Once More, With Feeling: What Is Driving Men To Tears?
Mr Barack Obama wipes away tears as he gives his presidential farewell address at McCormick Place in Chicago, 10 January 2017. Photograph by Mr Charles Rex Arbogast/Shutterstock
It’s around 10.00am on a Tuesday in early 2021 and I am stood in my bathroom, staring back at myself in the mirror, trying not to cry. I’ve already been awake for five hours, I’m yet to have a shower and I’m supposed to be at work. And, very probably what has brought me this close to the edge, I’m also teaching phonics, the English language stripped back to its most basic compounds, to an uncooperative five-year-old boy: my son.
I’m not alone here. Well, I am – there’s no one else in the bathroom. (That’s a joke, by the way, to defuse tension. Which, as it turns out, might be part of the problem. But we’ll get to that.) In many respects, I am lucky to have a job – one that I love. And also a family during this trying time, even if, due to the sudden closure of his school, I am now forced to teach one of them, who also isn’t happy about the arrangement. There’s a multitude of reasons many of us have found ourselves in a similar place over the past year. But, these days, it’s not like it even takes this particular set of frustrations to bring me to tears. Bank adverts, Pixar movies, Marvel trailers – all of them now have me welling up. And that’s before we even get to Mr Keith Brymer Jones.
A self-styled punk-rock potter, Brymer Jones is one of the judges on The Great Pottery Throw Down, a show that has been running since 2015, but really struck a chord over its recent fourth run. Think of it as The Great British Bake Off with clay instead of cakes. However, if Brymer Jones is the Mr Paul Hollywood figure of Pottery Throw Down, what is really telling is that Hollywood’s trademark crushing handshakes are jettisoned in favour of a very different representation of masculinity.
Mr Sylvester Stallone as Rambo in First Blood, 1982. Photograph by Paramount Pictures/CBS via Getty Images
“I get emotional,” Brymer Jones told The Guardian earlier this year, “because it’s a craft I love. It is my life. When I see a potter communicating their creativity via something they’ve made, I can’t help but cry. You’re watching imagination come to life. It’s so special.”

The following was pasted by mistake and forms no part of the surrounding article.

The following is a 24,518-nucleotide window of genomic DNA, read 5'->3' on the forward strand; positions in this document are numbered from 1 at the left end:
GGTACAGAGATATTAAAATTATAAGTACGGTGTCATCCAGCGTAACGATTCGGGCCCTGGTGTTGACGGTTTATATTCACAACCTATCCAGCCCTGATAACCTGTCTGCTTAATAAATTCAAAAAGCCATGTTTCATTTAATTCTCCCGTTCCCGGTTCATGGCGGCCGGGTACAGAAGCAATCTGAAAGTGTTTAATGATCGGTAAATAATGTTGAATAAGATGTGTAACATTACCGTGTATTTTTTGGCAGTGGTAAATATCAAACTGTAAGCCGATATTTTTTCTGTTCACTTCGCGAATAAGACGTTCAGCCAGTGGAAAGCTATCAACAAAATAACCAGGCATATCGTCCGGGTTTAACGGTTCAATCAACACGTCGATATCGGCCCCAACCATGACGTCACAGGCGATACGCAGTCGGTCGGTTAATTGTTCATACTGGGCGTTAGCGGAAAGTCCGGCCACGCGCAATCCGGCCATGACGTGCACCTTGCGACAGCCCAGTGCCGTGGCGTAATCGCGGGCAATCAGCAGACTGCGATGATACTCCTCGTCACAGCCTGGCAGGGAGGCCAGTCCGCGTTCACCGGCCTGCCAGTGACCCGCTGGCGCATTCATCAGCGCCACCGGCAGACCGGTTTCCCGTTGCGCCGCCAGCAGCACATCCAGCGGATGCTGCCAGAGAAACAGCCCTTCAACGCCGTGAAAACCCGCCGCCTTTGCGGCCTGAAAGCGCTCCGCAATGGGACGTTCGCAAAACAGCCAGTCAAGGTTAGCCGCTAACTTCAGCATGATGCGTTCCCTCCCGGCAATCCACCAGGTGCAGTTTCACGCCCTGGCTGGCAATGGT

Brymer Jones’ tears might come from a very different place to those of us overwhelmed by the pandemic, but they have become emblematic of a modern depiction of men. Not that men haven’t cried before, or even haven’t been shown crying – from John Rambo in 1982’s First Blood to Mr James Van Der Beek’s much memed blub in Dawson’s Creek, popular culture is awash with tough (and not so tough) guys pouring their hearts out.
We’re also used to non-fictional men crying, notably in the sporting field (from Mr Paul Gascoigne to Mr Andre Agassi) and even off it (Mr Michael Jordan at his induction into the Basketball Hall of Fame). However, there is still a sense of artifice clouding this. Psychologists argue that this setting, sport itself, allows men to display emotion without anyone batting an eyelid, so to speak.
“No doubt the open conversations from sportsmen like Michael Phelps about his anxiety and addiction offers a high-profile role model for these conversations,” says Dr Zac Seidler, a clinical psychologist, men’s mental health expert and director of mental health training at Movember. “But the pressures are unique and many men excuse these guys’ emotions as they are in a totally different world. It’s also a hyper masculine space in many instances where crying alludes to effort or success.”
This analysis could also be extended to President Barack Obama, a politician noted for weeping on numerous occasions during his tenure in the highest of offices, or Mr Kanye West, when supporting his friend Mr Virgil Abloh following the latter’s first show for Louis Vuitton. Perhaps what is remarkable, then, about the men we’re now seeing on screen shedding a tear is not just that they are “real”, but that the stakes are considerably lower. Shows such as Queer Eye, The Repair Shop and The Great Pottery Throw Down seem to be packaged with this emotional charge factored in. And yet a man breaking down still feels like a spectacle.
“Men are more likely to suppress expression of their emotions... Or use humour to regulate them”
“There never was and never will be a time where a woman crying on TV is a sight to behold,” says Dr Seidler. “I look forward to having the same expectation for men. Guilt and shame are really prominent emotions for many men in public life and we are seeing these trigger crying on TV in our politicians and celebrities alike.”